Note: this is a continuation of an article started in Notes Vol. 66.
To link to that article, Click Here
Repairing the Work Truck
keeping the equipment working
It's cold out there with daytime temps in the teens, so for the most part it's a good time to stick close to the wood stove and attend to inside stuff, but our life here is so interwoven with life outside that I can only stand staying inside for so long before I go find something outside to attend to. Now that the ground is frozen hard, it's not a bad time to do a bit more work on the truck--lying on the hard frozen ground is certainly better than lying down in the slush.
unbolting the rear axles
using a wrecking bar to hold the wheel hub stationary
Before we can get in there and remove the old ring gear, the axles need to be retracted. To do that, they have to be unbolted from the ends of the hubs. One of the reasons that people go to the trouble of keeping these old 3/4 ton Chevys running is that they're designed to carry heavy loads, and this heavy-duty arrangement for the rear axles is part of that rugged design.
There are eight heavy bolts that connect the axle to the wheel hub, and ten minutes with a heavy star wrench is enough to free the axles. One point to remember; it's always a good idea to use lots of separate coffee cans to hold the various bolts. If you dump all the bolts into one can, then you have to make sure that you use the right bolt in the right place when you reassemble. By keeping all the axle bolts separate from the other 1/2 inch bolts, we're less likely to get confused with it comes time to reassemble, a point that's especially relevant when doing work over a period of time like we are here.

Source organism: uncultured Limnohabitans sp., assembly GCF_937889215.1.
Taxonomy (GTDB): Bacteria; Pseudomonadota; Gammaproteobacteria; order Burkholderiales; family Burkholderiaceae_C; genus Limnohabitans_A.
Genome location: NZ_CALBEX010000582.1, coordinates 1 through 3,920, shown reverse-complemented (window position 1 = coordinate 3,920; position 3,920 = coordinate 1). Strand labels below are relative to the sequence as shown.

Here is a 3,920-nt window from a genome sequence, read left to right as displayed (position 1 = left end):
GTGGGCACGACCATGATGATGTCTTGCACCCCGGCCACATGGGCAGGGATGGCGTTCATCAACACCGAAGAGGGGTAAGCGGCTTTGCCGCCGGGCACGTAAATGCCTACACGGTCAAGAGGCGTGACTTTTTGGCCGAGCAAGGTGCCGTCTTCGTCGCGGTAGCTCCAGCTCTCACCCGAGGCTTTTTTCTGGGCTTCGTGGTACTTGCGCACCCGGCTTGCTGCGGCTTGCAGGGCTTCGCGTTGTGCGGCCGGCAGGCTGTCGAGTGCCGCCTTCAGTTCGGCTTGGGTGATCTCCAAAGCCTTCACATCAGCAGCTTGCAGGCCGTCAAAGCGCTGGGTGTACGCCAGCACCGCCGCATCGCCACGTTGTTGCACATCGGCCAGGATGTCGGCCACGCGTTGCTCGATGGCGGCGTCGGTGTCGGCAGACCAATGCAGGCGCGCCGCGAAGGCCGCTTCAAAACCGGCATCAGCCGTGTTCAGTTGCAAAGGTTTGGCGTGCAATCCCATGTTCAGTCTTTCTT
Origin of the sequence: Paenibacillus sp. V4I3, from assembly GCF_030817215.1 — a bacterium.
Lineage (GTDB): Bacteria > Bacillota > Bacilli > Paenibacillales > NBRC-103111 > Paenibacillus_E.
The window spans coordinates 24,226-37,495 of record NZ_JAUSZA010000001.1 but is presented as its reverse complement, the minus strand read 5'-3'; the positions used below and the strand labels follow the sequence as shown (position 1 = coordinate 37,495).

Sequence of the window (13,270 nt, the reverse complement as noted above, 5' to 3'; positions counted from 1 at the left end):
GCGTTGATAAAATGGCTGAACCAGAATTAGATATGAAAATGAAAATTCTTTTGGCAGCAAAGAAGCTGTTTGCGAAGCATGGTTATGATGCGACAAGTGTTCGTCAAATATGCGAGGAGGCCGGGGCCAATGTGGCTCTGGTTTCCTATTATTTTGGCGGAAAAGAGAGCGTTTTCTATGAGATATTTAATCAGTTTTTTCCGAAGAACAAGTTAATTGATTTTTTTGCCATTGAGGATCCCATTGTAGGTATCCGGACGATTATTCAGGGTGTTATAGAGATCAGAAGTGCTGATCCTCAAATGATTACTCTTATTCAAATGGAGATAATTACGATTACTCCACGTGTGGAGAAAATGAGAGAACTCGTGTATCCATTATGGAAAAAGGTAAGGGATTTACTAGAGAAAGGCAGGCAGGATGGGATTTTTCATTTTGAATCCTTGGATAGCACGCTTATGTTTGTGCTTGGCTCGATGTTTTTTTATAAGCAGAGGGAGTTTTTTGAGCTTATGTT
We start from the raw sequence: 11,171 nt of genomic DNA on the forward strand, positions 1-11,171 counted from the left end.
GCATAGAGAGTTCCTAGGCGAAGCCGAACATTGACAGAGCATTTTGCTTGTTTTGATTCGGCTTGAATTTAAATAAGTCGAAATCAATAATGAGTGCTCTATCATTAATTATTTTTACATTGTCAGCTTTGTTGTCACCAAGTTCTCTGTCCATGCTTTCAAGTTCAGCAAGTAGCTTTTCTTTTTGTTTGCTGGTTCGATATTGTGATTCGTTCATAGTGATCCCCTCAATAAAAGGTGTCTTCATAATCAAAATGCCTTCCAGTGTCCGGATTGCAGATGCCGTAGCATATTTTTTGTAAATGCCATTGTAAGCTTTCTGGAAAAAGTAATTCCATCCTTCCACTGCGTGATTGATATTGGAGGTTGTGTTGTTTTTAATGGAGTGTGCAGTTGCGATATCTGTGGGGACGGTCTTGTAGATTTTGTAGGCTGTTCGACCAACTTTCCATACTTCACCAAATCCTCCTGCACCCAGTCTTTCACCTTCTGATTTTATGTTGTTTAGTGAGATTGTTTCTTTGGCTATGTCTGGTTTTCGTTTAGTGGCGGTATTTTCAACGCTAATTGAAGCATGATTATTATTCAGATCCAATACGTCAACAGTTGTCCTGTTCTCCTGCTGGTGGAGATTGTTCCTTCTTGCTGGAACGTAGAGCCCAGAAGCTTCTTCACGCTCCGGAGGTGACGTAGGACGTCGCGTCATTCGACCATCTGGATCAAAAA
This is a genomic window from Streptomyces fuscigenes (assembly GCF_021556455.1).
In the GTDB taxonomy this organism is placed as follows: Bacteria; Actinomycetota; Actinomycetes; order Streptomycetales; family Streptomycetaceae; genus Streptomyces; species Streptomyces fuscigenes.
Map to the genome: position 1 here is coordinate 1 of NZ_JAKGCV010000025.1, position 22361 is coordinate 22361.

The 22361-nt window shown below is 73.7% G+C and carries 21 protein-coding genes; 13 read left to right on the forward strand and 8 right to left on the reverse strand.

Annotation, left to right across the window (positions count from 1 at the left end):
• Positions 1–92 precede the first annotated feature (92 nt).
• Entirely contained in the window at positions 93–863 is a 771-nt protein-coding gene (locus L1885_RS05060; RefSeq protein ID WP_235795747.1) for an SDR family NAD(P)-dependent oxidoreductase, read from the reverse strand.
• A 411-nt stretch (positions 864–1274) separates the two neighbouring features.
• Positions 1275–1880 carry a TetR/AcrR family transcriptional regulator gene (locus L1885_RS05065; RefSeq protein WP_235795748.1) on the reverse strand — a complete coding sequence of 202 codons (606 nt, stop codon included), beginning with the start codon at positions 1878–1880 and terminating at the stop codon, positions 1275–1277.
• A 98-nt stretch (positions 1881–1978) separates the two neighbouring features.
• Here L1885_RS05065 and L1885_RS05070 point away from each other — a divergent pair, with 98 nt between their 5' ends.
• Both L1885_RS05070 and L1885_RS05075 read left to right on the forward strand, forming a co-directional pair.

the rear axles retracted from the hubs
With spring just around the corner, it's past time to get the work truck repaired and back on line, and I have to confess that it's been more than just the snow and muck that's been keeping me from getting under the truck. When I notice that I'm shying away from a task, it's time to take stock and see what it is about the task that's holding me back.